Pdf fan Tap here to download this LitChart! (PDF)

Catholic Values and Confinement Theme Analysis

Themes and Colors
Paralysis and Inaction Theme Icon
Escapism and the Exotic Theme Icon
Women and Society Theme Icon
The Many Forms of Death Theme Icon
Catholic Values and Confinement Theme Icon
LitCharts assigns a color and icon to each theme in Eveline, which you can use to track the themes throughout the work.
Catholic Values and Confinement Theme Icon

Joyce clearly illustrates Eveline’s desire for freedom, but in the end she stays behind—partly because of her Catholic background and its religious teachings involving guilt, sacrifice, and promises. Eveline’s appreciation of the Catholic value of sacrifice becomes clear in her duties caring for her family. She seems to sacrifice a great deal of time and effort tending to their needs, and she is living “a hard life.” Eveline sees the sacrifices her mother made for her family, as well as the toll it took on her as her mother eventually became insane and died: “that life of commonplace sacrifices closing in final craziness.” It is this memory that causes Eveline to frantically call for an escape, and vow never to be in the same position as her mother. Yet eventually Eveline sacrifices her wish to leave Dublin for the sake of her family. As she acknowledges, this decision is only going to lead to further sacrifices, as in her mother’s case.

Eveline also feels strongly obligated to fulfill her promises, both those she made to her mother on her deathbed and her religious promises to God. She hears the street organ playing as she is contemplating her options, and immediately sees it as a sign—perhaps from God or just a coincidence—because it reminds her of the eve of her mother’s death, when there was also street organ music outside, and when she promised her mother that she would “keep the home together as long as she could.” Eveline also begins to question her decision to leave when she remembers the promises to Blessed Margaret Mary Alacoque, a French nun and saint who introduced the idea of devotion to the Sacred Heart of Jesus. These written promises are hanging on the wall, and as she notices them she starts to question whether or not leaving is the right thing to do.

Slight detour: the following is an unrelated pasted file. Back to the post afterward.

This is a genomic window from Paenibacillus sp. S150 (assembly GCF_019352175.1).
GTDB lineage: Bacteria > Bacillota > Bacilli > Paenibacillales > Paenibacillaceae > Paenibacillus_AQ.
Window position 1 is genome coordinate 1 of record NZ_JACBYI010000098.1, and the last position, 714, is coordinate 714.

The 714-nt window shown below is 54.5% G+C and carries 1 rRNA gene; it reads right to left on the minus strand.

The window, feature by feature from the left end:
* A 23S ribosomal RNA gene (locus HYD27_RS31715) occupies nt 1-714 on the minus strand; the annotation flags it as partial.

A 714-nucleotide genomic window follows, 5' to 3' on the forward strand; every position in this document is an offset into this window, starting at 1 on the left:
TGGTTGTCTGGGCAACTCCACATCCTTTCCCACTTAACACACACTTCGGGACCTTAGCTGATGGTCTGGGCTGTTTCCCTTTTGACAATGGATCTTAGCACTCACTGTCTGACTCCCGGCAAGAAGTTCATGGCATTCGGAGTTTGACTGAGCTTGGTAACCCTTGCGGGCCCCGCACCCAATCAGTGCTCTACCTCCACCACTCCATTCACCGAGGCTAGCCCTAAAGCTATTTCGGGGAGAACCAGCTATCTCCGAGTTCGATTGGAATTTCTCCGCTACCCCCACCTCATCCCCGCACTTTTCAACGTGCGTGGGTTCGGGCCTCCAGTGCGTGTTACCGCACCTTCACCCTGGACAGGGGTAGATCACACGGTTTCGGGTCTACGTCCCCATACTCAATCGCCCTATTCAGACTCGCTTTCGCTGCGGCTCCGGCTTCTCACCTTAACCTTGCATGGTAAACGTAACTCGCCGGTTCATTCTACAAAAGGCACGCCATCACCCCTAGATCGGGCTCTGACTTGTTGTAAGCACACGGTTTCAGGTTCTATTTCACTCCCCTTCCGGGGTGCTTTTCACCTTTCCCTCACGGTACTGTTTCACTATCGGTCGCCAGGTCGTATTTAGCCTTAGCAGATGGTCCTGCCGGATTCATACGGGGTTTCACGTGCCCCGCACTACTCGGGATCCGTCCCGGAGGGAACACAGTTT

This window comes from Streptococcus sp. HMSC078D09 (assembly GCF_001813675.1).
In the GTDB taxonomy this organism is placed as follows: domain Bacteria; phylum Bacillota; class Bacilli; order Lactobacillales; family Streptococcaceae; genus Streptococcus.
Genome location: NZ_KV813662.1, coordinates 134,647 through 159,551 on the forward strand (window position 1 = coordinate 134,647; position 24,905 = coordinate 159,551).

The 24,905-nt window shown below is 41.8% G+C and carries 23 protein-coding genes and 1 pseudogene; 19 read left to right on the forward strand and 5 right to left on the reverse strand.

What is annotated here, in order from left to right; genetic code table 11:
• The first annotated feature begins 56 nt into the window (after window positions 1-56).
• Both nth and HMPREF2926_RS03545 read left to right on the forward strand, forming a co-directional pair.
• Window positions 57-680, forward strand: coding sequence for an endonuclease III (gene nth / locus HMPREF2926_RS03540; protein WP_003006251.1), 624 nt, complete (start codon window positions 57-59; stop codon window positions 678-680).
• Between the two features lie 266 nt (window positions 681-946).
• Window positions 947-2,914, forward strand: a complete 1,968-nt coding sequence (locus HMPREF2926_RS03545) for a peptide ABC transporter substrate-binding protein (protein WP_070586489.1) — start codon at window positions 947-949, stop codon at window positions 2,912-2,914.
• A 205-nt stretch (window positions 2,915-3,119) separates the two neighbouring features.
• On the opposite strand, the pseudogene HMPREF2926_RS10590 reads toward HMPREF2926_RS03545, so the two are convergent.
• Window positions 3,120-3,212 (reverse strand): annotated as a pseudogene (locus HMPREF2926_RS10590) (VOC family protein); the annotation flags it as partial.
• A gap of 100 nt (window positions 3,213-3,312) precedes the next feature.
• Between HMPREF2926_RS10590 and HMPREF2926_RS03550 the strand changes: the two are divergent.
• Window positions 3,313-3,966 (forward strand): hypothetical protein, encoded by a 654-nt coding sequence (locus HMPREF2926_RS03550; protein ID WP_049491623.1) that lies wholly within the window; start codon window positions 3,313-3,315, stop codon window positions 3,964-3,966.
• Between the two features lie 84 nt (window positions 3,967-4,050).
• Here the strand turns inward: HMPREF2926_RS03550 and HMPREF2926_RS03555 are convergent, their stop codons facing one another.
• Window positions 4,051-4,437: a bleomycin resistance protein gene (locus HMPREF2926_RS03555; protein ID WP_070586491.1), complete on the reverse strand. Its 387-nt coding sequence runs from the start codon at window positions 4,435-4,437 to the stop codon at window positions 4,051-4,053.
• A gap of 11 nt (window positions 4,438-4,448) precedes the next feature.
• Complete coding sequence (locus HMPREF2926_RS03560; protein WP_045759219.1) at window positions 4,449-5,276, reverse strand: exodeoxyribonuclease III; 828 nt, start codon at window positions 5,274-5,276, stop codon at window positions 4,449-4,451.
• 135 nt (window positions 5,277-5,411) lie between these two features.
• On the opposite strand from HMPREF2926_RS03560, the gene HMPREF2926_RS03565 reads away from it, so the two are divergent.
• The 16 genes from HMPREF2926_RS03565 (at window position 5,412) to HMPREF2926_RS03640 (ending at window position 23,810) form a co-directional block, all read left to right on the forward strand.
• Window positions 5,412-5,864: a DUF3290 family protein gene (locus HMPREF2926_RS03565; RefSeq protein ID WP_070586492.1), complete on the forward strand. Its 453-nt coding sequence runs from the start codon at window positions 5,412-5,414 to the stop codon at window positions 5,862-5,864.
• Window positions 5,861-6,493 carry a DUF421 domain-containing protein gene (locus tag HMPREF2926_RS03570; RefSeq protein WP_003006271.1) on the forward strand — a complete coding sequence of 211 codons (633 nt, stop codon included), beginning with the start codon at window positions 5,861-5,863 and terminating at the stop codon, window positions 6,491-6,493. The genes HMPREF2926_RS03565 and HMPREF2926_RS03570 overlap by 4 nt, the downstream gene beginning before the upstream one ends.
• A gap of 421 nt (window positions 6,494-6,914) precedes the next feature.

Catholicism plays an important role in Eveline’s life, and generally speaking was the dominant religion in 20th-century Ireland. Eveline’s Catholic values play a large role in her inability to leave, and she ends up sacrificing herself for these values emphasized by her religion. Joyce is critiquing Catholicism and its emphasis on guilt, since ultimately Eveline’s guilt causes her to stay in Dublin with her abusive father.

Get the entire Eveline LitChart as a printable PDF.

Catholic Values and Confinement ThemeTracker

The ThemeTracker below shows where, and to what degree, the theme of Catholic Values and Confinement appears in each chapter of Eveline. Click or tap on any chapter to read its Summary & Analysis.
How often theme appears:
Chapter length:

Catholic Values and Confinement Quotes in Eveline

Below you will find the important quotes in Eveline related to the theme of Catholic Values and Confinement.
Eveline Quotes

And yet during all those years she had never found out the name of the priest whose yellowing photograph hung on the wall above the broken harmonium beside the colored print of the promises made to Blessed Margaret Mary Alacoque.

Related Characters: Eveline Hill, The Priest
Page Number: 30
Explanation and Analysis:

Eveline’s attention to these two religious objects not only serve to show the reader the importance of Catholicism in Eveline’s life, they also represent the two options she is choosing between. The priest represents a form of death, as Eveline later mentions he has moved to Melbourne, rendering him essentially “dead” in that he is no longer present in Dublin or her father’s life. The priest has successfully escaped from Dublin, just as Eveline plans to do. In contrast Eveline notices the promises to Blessed Margaret Mary Alacoque (a French nun and saint), which represents her alternative option to stay in Dublin. This print shows the importance of both Eveline’s promise to her mother as well as her Catholic duty to stay behind and care for her family—and these religious values and promises eventually lead to her paralysis and inability to leave Dublin. Eveline’s devotion to keeping her promises, both to Blessed Margaret Mary Alacoque and her mother, represent Catholic values. It isn’t until Eveline mentions the print of the promises to Blessed Margaret Mary Alacoque that she really begins to question her decision to leave.